As usual we feasted, wrote heaps, learnt some new tricks, collaborated, did some yoga and danced our little hearts on on Saturday night. This camp was DISCO! And again my personal camp highlight was the dancing – splendid Sue leading us all in Nutbush City Limits!

I was too busy dancing my heart out to get any happy snaps of the dancing – let’s just say we all looked fabulous and not at all dishevelled or sweaty. One thing’s for sure — we all had smiles a mile wide.

The weather was really pretty extreme, we may have got our socks wet and had to run around a lot packing up (thank you everyone who chipped in and made it so much easier) and driving down from the mountain littered with forest debris was a bit scary, but we did it together and really, it just added to the fun.

All the best adventures involve an element of risk!

I love running these retreats. Sure I may come home and lie flat out on the rug for a few days recovering, but I wouldn’t swap the joy of bringing women together to share stories for anything.

Three retreats are planned for next year.

  1. Relax and Write in Paradise – tropical MAGNETIC ISLAND – North Queensland, JUNE 25 – 27 2021 Character and Dialogue, narrative techniques focus
  2. Relax and Write in the Mountains – HIGHFIELDS – near Toowoomba west of Brisbane OCTOBER 22 – 24 Life Writing – memoir/autobiographical fiction/ new writer focus
  3. Relax and Write Feedback and Revision Retreat – SPRINGBROOK – Gold Coast Hinterland DATE TBC Structure, self-editing, redrafting and the business of writing focus

All camps are as affordable as I can make them to ensure everybody has a chance to come. $200 deposit will secure your spot at any retreat. Spaces are strictly limited to 15 so book in early to avoid disappointment.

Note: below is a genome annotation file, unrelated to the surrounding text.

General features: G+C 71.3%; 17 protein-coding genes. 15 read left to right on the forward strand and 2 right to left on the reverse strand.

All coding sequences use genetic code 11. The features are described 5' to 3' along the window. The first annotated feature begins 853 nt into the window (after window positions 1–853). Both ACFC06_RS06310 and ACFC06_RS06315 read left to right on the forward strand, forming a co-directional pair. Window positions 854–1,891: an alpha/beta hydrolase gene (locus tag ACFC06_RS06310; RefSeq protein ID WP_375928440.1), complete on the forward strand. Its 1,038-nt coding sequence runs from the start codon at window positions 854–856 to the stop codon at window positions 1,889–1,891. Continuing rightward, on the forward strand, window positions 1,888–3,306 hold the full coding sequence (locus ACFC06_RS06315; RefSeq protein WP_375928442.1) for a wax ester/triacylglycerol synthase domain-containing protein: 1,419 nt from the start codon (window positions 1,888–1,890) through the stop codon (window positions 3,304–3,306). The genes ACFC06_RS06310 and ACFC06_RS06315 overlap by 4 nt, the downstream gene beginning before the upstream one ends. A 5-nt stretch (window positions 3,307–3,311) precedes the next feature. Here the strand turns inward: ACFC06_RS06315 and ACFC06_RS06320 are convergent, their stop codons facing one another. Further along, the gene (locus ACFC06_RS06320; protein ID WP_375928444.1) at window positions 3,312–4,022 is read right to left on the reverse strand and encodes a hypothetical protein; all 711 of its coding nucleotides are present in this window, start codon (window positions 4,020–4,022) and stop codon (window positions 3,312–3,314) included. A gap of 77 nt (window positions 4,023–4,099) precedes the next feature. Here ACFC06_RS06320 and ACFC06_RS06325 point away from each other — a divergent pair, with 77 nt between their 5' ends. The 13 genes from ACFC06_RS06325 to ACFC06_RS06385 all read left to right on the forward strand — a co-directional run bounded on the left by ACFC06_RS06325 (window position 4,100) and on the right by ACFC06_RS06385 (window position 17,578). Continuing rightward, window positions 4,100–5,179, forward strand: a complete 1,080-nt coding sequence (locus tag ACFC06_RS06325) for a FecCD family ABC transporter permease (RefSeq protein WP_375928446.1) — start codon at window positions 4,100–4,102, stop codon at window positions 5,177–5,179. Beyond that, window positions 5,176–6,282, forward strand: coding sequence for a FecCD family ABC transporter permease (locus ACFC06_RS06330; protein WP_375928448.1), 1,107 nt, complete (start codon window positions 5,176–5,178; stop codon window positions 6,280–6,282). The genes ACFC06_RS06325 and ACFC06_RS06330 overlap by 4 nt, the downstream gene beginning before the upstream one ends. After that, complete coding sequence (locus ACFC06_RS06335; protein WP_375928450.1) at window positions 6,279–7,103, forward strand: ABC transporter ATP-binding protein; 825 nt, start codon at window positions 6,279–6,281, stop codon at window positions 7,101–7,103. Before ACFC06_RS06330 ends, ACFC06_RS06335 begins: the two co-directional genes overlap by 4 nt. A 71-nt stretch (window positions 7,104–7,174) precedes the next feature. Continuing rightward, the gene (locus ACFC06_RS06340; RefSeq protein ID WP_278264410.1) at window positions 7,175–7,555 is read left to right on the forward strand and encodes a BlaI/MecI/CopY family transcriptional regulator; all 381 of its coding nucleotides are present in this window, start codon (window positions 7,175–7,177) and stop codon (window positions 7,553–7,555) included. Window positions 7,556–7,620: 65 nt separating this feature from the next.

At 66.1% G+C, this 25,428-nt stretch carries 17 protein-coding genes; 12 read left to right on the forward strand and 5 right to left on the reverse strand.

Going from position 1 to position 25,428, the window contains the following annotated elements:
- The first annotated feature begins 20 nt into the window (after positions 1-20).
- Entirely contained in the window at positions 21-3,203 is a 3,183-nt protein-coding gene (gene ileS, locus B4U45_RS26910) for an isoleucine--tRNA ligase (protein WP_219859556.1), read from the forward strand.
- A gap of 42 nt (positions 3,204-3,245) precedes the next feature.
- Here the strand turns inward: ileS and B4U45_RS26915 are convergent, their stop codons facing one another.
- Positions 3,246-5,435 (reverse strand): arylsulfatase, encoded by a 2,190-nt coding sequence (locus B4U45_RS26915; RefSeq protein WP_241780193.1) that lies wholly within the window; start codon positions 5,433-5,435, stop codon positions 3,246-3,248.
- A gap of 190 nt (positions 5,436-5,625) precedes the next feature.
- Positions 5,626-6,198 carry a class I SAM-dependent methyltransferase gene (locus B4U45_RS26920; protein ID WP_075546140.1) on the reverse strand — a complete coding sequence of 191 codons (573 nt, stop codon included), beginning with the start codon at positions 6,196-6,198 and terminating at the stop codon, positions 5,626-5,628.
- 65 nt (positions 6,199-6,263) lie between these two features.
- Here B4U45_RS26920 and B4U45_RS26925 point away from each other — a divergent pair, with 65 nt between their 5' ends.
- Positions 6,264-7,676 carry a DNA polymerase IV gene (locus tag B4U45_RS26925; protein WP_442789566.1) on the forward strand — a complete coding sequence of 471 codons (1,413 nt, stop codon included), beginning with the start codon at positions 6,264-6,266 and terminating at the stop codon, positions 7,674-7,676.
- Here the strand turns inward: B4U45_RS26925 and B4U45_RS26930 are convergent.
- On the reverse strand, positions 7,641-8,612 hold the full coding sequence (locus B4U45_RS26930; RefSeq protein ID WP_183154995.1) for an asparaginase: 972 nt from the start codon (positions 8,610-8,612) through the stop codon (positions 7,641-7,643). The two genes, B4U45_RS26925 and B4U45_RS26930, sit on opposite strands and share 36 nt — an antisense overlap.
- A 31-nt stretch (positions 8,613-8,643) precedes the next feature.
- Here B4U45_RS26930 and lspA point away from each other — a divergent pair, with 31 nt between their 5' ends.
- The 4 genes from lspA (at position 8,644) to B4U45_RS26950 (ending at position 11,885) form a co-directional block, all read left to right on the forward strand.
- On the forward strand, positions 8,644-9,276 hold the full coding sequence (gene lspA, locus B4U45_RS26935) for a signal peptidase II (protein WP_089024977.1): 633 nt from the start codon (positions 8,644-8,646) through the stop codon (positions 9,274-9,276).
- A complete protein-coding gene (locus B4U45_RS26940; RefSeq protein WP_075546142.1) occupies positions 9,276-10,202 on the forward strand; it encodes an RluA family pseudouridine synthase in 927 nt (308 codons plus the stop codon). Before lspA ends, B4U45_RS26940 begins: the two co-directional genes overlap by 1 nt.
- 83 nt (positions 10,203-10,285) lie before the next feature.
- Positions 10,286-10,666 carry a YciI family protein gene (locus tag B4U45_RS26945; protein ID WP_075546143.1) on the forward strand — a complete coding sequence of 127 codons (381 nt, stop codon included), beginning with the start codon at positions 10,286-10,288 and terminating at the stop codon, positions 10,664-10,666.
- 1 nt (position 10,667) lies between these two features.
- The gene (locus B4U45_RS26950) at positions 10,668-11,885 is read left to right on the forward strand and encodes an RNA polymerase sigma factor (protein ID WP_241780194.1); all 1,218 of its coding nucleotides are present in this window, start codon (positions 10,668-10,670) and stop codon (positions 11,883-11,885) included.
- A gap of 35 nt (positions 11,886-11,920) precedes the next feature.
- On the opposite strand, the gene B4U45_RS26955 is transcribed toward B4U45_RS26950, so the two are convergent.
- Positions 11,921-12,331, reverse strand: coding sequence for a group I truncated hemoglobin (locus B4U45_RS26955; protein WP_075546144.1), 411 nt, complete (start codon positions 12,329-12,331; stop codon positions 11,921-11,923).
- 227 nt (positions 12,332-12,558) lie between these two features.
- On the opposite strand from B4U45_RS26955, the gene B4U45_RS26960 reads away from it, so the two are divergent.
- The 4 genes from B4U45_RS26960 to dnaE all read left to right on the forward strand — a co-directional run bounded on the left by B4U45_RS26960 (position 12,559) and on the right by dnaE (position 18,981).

Contact me for more info or to book a spot. Hurry – Magnetic Island is filling fast!

THANK YOU to all the wonderful women who make these retreats such a joy. And a special big thank you to Kathy Ewers for the fabulous photographs. 

Lots of love

Edwina xxx

THE GIFTS OF GRIEF

Grief is like births in many ways. The first is usually the hardest.

By the time I’d lost the third member of my immediate family, I knew what to expect. It didn’t make the pain any less, or the process any easier.

I learnt a lot though. Everything I’ve learnt about grief, how it works and how you can help yourself feel even a little bit better, I’ve put into my book – A Guide Through Grief – First Aid for Your Heart and Soul.

A few years ago I had a piece from it published through UPLIFT CONNECT.

The Gifts of Grief. You can read it HERE

Because grief is a gift. A terrible, awful gift we are all given at some point in our lives.

I hope my stories bring you comfort.

If you live in Brisbane come along to my MOVING THROUGH GRIEF workshop this Sunday 22 November at the Relaxation Centre in Alderley. Only $25!

Whether you’re grieving the loss of a person, a dog, a job, a marriage, or if you’re just struggling to stay afloat during this crazy mess of a year, this workshop will help.

Lots of love,

Edwina

FEEDBACK AND REVISION RETREAT IN SPRINGBROOK!

Planning to write up a storm for NANOWRIMO? Not sure what to do next?

RELAX AND WRITE RETREATS are thrilled to announce a special Feedback and Revision Retreat at SPRINGBROOK!

Nearby swimming hole!

Super boost your writing this December at this special retreat in Springbrook at the Theosophical Society’s Education and Retreat Centre.

Whether you’re aiming to get stuck into your writing, or if you have a manuscript almost done, this is the retreat for you!

3 pm FRIDAY 11 to 2 pm SUNDAY 13 December 2020

Dinner time feasting with fabulous folk!

Connect with like-minded women in a beautiful location, be inspired by practical and informative workshops, stretch and relax with yoga and release your inner-goddess dancing under the stars. 

This retreat is tailored for those who have a major project underway and who are looking for some feedback and advice on the redrafting process. Share your work with other writers at a similar stage and pay slightly more to receive individual editorial feedback on your writing and advice as to how best to move forward with your project.

Workshops focus on finding the heart of your story, structuring for success and publication pathways. 

Small groups ensure personal attention

Also joining us is fabulous masseuse, Janine Maegaard, to help ease those writing-induced aches and pains. Extra cost.

The program includes two yoga sessions, dance night and three creative writing workshops.

Two nights basic but comfortable accommodation plus all meals are included in the cost.

FROM ONLY $420 all inclusive, for a room of your own. 

COST for the weekend of writing, fun and feasting, including accommodation, all meals, 3 yoga sessions, 3 creative writing workshops and a dance night. Transport not included.

Single $450